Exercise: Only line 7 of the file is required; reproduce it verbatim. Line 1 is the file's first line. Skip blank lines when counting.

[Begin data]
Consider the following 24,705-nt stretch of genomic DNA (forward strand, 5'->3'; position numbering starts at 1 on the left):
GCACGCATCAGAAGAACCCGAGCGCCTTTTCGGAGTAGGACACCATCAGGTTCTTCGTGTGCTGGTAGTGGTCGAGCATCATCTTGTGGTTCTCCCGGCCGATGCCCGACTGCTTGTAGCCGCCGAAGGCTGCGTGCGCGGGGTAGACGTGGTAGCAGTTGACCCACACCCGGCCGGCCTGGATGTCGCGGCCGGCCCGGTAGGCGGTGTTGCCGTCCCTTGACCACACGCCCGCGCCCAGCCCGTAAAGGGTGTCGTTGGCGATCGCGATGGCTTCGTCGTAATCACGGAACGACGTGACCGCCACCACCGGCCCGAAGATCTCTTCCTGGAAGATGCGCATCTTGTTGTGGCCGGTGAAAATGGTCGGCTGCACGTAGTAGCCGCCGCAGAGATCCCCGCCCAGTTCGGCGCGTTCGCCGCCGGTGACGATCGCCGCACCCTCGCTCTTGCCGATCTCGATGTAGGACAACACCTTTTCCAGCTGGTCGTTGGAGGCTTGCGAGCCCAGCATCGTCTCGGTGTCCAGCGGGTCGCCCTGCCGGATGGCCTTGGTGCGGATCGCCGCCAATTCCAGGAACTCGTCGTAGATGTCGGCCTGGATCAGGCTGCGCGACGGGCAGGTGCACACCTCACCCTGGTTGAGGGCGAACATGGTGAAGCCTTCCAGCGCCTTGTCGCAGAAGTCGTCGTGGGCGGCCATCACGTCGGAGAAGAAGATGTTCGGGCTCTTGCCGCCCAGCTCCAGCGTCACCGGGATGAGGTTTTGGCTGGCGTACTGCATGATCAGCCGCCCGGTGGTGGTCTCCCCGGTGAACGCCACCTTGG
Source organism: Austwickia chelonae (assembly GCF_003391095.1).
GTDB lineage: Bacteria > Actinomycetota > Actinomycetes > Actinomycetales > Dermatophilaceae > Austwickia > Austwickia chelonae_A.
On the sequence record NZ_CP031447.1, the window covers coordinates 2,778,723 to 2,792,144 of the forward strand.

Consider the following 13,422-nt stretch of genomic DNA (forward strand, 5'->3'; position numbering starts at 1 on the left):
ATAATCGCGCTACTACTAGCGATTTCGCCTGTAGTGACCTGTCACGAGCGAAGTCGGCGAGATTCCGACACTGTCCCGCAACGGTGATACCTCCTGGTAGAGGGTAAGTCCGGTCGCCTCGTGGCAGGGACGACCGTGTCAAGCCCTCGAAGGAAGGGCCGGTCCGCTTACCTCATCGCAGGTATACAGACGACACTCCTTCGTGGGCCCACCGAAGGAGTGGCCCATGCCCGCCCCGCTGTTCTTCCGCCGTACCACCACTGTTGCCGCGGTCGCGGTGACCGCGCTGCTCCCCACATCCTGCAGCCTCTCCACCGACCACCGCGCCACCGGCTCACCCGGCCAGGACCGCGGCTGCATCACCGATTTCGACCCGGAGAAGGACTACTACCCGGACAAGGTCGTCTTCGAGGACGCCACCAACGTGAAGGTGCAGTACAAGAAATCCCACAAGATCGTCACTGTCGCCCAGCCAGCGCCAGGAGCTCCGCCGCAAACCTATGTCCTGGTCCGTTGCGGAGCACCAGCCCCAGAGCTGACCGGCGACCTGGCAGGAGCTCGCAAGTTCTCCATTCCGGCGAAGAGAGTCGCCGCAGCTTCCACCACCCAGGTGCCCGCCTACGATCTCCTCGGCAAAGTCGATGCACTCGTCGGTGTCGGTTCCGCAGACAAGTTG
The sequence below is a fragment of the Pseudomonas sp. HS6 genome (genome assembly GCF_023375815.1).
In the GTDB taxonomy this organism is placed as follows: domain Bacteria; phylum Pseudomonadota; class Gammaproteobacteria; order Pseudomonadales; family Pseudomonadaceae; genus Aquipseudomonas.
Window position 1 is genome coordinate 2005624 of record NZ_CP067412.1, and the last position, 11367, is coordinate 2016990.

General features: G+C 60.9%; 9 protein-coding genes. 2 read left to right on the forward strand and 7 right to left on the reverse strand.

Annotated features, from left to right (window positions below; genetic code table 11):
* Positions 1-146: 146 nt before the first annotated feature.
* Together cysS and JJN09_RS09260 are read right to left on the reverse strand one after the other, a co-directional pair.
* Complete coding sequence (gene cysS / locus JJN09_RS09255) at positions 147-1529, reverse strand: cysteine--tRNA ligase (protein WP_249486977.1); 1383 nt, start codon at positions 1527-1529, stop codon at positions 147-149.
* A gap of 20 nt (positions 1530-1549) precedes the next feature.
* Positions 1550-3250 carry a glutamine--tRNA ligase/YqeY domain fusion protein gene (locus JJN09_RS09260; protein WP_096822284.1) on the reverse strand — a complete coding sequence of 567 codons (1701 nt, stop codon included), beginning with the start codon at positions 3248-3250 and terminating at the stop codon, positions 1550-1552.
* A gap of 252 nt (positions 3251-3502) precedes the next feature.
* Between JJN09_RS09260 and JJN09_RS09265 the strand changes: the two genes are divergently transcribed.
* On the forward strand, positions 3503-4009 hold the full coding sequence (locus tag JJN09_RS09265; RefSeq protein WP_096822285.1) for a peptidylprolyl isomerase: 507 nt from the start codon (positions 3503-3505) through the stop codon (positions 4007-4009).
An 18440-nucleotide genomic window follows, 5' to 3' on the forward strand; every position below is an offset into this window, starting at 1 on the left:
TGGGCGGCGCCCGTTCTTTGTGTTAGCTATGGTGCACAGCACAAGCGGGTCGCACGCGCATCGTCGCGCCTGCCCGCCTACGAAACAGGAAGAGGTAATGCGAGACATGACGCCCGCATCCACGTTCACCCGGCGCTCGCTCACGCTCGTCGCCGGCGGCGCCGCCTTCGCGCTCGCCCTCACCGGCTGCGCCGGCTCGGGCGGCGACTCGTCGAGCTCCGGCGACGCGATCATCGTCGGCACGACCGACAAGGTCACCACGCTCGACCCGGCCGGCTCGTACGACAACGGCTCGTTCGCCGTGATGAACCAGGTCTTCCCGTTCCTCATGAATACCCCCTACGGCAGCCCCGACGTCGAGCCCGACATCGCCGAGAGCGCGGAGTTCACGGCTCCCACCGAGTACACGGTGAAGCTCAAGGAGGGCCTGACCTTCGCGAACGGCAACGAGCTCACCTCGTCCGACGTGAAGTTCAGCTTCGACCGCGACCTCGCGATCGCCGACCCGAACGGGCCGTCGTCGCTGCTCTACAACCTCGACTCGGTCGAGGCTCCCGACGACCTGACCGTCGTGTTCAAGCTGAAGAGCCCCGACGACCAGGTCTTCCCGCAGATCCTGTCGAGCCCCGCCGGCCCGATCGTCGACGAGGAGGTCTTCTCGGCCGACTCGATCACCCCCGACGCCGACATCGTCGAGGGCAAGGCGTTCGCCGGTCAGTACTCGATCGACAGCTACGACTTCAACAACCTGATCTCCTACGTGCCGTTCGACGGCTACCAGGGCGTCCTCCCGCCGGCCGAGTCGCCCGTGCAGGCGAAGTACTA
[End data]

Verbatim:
ATAATCGCGCTACTACTAGCGATTTCGCCTGTAGTGACCTGTCACGAGCGAAGTCGGCGAGATTCCGACACTGTCCCGCAACGGTGATACCTCCTGGTAGAGGGTAAGTCCGGTCGCCTCGTGGCAGGGACGACCGTGTCAAGCCCTCGAAGGAAGGGCCGGTCCGCTTACCTCATCGCAGGTATACAGACGACACTCCTTCGTGGGCCCACCGAAGGAGTGGCCCATGCCCGCCCCGCTGTTCTTCCGCCGTACCACCACTGTTGCCGCGGTCGCGGTGACCGCGCTGCTCCCCACATCCTGCAGCCTCTCCACCGACCACCGCGCCACCGGCTCACCCGGCCAGGACCGCGGCTGCATCACCGATTTCGACCCGGAGAAGGACTACTACCCGGACAAGGTCGTCTTCGAGGACGCCACCAACGTGAAGGTGCAGTACAAGAAATCCCACAAGATCGTCACTGTCGCCCAGCCAGCGCCAGGAGCTCCGCCGCAAACCTATGTCCTGGTCCGTTGCGGAGCACCAGCCCCAGAGCTGACCGGCGACCTGGCAGGAGCTCGCAAGTTCTCCATTCCGGCGAAGAGAGTCGCCGCAGCTTCCACCACCCAGGTGCCCGCCTACGATCTCCTCGGCAAAGTCGATGCACTCGTCGGTGTCGGTTCCGCAGACAAGTTG